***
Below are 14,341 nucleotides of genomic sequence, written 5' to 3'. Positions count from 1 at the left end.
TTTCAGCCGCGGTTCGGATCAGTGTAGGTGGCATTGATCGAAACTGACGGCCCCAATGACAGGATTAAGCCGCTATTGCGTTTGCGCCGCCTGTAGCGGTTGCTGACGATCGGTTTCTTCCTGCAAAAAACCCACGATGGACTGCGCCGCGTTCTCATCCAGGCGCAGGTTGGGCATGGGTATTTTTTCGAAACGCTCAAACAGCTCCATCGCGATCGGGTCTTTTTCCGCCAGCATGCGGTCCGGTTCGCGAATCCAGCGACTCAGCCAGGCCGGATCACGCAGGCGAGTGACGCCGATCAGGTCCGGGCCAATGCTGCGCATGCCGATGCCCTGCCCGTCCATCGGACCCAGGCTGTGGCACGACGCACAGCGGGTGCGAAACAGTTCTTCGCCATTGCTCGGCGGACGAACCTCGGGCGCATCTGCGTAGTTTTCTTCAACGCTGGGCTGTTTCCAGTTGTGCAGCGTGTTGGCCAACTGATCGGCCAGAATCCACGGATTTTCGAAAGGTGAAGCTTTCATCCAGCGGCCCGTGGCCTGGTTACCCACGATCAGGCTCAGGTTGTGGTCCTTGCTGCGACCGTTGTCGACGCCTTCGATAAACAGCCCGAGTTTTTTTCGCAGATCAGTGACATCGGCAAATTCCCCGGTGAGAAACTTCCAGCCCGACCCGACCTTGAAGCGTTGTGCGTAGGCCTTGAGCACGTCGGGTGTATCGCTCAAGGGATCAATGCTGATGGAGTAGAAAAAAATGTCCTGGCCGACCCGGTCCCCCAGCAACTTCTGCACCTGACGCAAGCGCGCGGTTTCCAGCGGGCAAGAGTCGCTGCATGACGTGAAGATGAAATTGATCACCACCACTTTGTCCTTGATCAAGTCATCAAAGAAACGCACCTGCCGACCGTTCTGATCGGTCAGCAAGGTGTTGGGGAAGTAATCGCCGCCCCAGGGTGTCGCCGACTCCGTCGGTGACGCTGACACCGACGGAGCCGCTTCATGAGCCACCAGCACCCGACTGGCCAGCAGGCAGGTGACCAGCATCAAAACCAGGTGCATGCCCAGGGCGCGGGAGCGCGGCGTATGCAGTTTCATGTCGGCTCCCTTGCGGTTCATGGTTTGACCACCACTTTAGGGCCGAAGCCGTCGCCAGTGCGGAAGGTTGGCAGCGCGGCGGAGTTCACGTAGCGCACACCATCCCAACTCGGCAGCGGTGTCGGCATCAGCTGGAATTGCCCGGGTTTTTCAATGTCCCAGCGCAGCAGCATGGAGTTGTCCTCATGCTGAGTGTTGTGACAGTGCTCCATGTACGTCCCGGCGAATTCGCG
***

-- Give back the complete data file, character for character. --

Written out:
Below are 14,341 nucleotides of genomic sequence, written 5' to 3'. Positions count from 1 at the left end.
TTTCAGCCGCGGTTCGGATCAGTGTAGGTGGCATTGATCGAAACTGACGGCCCCAATGACAGGATTAAGCCGCTATTGCGTTTGCGCCGCCTGTAGCGGTTGCTGACGATCGGTTTCTTCCTGCAAAAAACCCACGATGGACTGCGCCGCGTTCTCATCCAGGCGCAGGTTGGGCATGGGTATTTTTTCGAAACGCTCAAACAGCTCCATCGCGATCGGGTCTTTTTCCGCCAGCATGCGGTCCGGTTCGCGAATCCAGCGACTCAGCCAGGCCGGATCACGCAGGCGAGTGACGCCGATCAGGTCCGGGCCAATGCTGCGCATGCCGATGCCCTGCCCGTCCATCGGACCCAGGCTGTGGCACGACGCACAGCGGGTGCGAAACAGTTCTTCGCCATTGCTCGGCGGACGAACCTCGGGCGCATCTGCGTAGTTTTCTTCAACGCTGGGCTGTTTCCAGTTGTGCAGCGTGTTGGCCAACTGATCGGCCAGAATCCACGGATTTTCGAAAGGTGAAGCTTTCATCCAGCGGCCCGTGGCCTGGTTACCCACGATCAGGCTCAGGTTGTGGTCCTTGCTGCGACCGTTGTCGACGCCTTCGATAAACAGCCCGAGTTTTTTTCGCAGATCAGTGACATCGGCAAATTCCCCGGTGAGAAACTTCCAGCCCGACCCGACCTTGAAGCGTTGTGCGTAGGCCTTGAGCACGTCGGGTGTATCGCTCAAGGGATCAATGCTGATGGAGTAGAAAAAAATGTCCTGGCCGACCCGGTCCCCCAGCAACTTCTGCACCTGACGCAAGCGCGCGGTTTCCAGCGGGCAAGAGTCGCTGCATGACGTGAAGATGAAATTGATCACCACCACTTTGTCCTTGATCAAGTCATCAAAGAAACGCACCTGCCGACCGTTCTGATCGGTCAGCAAGGTGTTGGGGAAGTAATCGCCGCCCCAGGGTGTCGCCGACTCCGTCGGTGACGCTGACACCGACGGAGCCGCTTCATGAGCCACCAGCACCCGACTGGCCAGCAGGCAGGTGACCAGCATCAAAACCAGGTGCATGCCCAGGGCGCGGGAGCGCGGCGTATGCAGTTTCATGTCGGCTCCCTTGCGGTTCATGGTTTGACCACCACTTTAGGGCCGAAGCCGTCGCCAGTGCGGAAGGTTGGCAGCGCGGCGGAGTTCACGTAGCGCACACCATCCCAACTCGGCAGCGGTGTCGGCATCAGCTGGAATTGCCCGGGTTTTTCAATGTCCCAGCGCAGCAGCATGGAGTTGTCCTCATGCTGAGTGTTGTGACAGTGCTCCATGTACGTCCCGGCGAATTCGCG